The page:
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First Report of Potato Stem Canker Caused by Rhizoctonia solani AG4 HGII in Gansu Province, China

June 2013 , Volume 97 , Number  6
Pages  840.2 - 840.2

Y. G. Yang and X. H. Wu, Department of Plant Pathology, China Agricultural University, Beijing 100193, China

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Accepted for publication 11 February 2013.

Black scurf and stem canker on potato (Solanum tuberosum L.), caused by Rhizoctonia solani, is an important disease throughout the world. Isolates of R. solani AG3 are the principal cause of these diseases on potato (2). In August 2011, at the tuber bulking growth stage, symptoms typically associated stem canker, including dark brown stem lesions, were observed on 20% of potato plants collected from 23 locations (about 2,000 ha) in Gansu Province, northwest China. Stem pieces (each 5 mm long) taken from the margins of the healthy and diseased tissues were surface-disinfected with 0.5% NaOCl for 2 min, rinsed with sterilized water, dried, then placed on potato dextrose agar (PDA) at 25°C in the dark. Twenty-nine fungal isolates taken from single hyphal tips were identified as R. solani based on morphological traits, including mycelium branched at right angles with a septum near the branch and a slight constriction at the branch base. Hyphal cells were determined to be multinucleate (4 to 10 nuclei/cell) when stained with 4′-6-diamidino-2-phenylindole (DAPI). Anastomosis groups were determined by pairing with reference strains (kindly provided by N. Kondo, Hokkaido University, Japan), and three isolates (designed GS-15, GS-24, and GS-25) anastomosed with isolates of R. solani AG4. The internal transcribed spacer (ITS) region of rDNA was amplified from genomic DNA of each of the three isolates with primers ITS1 and ITS4. The resulting sequences (GenBank Accession Nos. JX843818, JX843819, and JX843820) were 100% identical to those of >10 R. solani AG4 HGII isolates (e.g., HQ629873.1; isolate ND13). Therefore, based on the anastomosis assay and molecular characteristics, the three isolates were identified as R. solani AG4 HGII. To determine pathogenicity of the AG4 HGII isolates, potato seed tubers (cv. Favorita) with 3 to 5 mm long sprouts were inoculated with wheat seeds (sterilized by autoclaving twice at 121°C for 1 h with a 24 h interval between autoclavings) colonized with each isolate (1). One sprouted tuber was planted in a sterilized plastic pot (1 liter) with a single colonized wheat seed placed 10 mm above the uppermost sprout tip in a sand/sawdust mixture (1:2 v/v, with dry heat sterilization at 161°C for 4 h before use). Plants were incubated in a glasshouse maintained at 25 to 27°C. The test was performed on 20 plants for each isolate, and the experiment was repeated. After 3 weeks, control plants inoculated with sterilized wheat seeds remained asymptomatic, and no Rhizoctonia spp. were isolated from these plants, whereas all inoculated plants showed symptoms of stem canker. R. solani AG4 HGII was reisolated consistently from symptomatic stems, and the identity of the reisolates confirmed by the morphological and molecular characteristics mentioned above, fulfilling Koch's postulates. Potato stem canker caused by R. solani AG4 HGII was reported previously in the United States (3). To our knowledge, this is the first report of R. solani AG4 HGII causing stem canker on potato in Gansu Province, the main potato-producing area of China. R. solani AG4 HGII can cause sheath blight on corn in China (4), which is commonly grown in rotation with potato. This rotation could increase the risk of soilborne infection to either crop by R. solani AG4 HGII.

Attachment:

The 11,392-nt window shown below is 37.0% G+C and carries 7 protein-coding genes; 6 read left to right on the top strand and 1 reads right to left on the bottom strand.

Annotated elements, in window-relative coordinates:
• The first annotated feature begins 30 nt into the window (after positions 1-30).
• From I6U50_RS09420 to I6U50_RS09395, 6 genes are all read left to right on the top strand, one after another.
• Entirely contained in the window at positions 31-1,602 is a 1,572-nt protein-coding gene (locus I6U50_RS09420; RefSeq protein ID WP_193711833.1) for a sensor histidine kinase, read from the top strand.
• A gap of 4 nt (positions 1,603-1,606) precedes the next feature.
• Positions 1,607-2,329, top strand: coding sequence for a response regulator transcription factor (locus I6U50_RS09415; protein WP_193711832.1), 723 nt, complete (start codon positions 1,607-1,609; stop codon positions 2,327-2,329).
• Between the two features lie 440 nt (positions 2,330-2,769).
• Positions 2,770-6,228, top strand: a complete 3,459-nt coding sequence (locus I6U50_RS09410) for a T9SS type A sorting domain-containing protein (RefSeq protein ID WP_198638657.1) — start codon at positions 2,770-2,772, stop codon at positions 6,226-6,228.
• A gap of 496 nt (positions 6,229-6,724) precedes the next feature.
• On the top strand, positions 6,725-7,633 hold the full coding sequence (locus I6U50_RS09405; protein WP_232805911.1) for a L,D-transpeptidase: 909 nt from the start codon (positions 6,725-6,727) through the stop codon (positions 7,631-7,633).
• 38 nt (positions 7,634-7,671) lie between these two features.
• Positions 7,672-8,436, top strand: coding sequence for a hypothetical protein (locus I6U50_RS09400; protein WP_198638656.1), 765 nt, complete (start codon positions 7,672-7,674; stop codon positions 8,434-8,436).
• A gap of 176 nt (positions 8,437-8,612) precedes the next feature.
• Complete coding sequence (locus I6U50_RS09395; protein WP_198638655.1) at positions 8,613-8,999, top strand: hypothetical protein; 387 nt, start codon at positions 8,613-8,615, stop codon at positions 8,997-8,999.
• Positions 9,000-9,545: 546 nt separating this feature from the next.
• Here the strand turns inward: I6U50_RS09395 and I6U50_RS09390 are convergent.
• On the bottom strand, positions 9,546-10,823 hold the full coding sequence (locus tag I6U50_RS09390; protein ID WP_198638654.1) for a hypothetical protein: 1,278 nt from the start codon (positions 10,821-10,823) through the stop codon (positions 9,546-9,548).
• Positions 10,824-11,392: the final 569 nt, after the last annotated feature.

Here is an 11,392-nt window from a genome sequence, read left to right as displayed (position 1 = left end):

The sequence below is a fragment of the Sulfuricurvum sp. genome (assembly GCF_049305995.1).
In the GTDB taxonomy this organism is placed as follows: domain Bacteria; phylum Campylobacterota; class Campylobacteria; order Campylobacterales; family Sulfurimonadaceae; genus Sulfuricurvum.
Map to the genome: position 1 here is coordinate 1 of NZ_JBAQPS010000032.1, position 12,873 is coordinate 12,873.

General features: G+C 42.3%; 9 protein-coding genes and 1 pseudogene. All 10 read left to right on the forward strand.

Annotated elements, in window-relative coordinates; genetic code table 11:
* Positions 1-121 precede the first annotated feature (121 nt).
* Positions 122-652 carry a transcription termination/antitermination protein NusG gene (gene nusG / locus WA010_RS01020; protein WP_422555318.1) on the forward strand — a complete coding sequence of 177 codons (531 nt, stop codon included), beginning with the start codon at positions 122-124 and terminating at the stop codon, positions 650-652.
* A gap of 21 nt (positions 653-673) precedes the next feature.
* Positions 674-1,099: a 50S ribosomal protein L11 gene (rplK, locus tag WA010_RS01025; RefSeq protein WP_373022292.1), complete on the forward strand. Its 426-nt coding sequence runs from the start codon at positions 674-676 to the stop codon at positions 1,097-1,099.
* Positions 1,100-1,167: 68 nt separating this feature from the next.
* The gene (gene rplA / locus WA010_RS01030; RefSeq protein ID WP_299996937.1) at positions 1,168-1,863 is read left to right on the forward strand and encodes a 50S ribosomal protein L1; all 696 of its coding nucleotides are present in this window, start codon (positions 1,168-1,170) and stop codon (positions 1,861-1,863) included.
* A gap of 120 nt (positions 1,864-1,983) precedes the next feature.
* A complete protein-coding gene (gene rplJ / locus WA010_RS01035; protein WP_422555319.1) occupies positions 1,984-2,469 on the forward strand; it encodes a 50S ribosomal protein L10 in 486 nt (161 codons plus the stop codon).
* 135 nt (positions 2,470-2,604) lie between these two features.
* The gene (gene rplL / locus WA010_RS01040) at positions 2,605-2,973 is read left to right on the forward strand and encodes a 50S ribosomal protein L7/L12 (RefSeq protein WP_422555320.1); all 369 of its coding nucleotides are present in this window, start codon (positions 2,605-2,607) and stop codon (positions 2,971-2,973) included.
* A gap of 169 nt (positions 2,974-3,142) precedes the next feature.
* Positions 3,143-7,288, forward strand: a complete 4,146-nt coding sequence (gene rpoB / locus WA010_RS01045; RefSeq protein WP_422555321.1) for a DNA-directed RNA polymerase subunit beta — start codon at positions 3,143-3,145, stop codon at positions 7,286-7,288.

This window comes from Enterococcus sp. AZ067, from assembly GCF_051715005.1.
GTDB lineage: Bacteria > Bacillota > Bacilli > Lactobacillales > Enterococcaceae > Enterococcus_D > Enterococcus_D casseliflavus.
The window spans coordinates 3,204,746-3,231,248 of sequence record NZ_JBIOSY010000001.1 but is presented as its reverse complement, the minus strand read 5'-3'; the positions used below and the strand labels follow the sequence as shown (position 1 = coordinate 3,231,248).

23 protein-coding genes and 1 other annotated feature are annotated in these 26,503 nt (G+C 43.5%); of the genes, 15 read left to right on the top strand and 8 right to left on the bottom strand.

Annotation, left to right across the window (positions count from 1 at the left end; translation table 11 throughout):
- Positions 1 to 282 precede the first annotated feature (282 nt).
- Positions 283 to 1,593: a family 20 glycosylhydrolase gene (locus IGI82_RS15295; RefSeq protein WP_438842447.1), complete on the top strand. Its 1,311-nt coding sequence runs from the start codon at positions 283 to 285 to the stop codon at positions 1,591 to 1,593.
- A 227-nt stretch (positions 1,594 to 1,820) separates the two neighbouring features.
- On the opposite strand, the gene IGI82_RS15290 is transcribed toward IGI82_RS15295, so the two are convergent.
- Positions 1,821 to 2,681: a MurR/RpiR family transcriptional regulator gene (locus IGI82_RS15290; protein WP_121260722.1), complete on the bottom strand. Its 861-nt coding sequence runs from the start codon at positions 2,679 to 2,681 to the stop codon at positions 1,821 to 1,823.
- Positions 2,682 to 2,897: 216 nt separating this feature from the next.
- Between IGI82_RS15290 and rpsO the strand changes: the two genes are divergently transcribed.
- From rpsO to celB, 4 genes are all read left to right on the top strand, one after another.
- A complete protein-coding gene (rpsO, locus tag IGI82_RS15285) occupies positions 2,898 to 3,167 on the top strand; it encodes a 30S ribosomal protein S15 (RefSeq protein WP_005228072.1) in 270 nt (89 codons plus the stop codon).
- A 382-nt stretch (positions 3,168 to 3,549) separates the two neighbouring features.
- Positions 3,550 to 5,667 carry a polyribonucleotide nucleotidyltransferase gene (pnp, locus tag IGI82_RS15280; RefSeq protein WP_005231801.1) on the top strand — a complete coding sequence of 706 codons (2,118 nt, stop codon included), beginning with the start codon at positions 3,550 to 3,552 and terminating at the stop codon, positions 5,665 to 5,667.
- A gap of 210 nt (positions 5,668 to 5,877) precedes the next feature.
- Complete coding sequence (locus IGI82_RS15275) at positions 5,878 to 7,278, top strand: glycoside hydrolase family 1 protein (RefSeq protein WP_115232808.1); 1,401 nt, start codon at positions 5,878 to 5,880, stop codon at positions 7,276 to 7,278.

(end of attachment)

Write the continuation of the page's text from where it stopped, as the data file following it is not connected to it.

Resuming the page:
References: (1) M. J. Lehtonen et al. Plant Pathol. 57:141, 2008. (2) L. Tsror. J. Phytopathol. 158:649, 2010. (3) J. W. Woodhall et al. Plant Dis. 96:1701, 2012. (4) X. Zhou et al. J. Shenyang Agric. Univ. 43:33, 2012.

© 2013 The American Phytopathological Society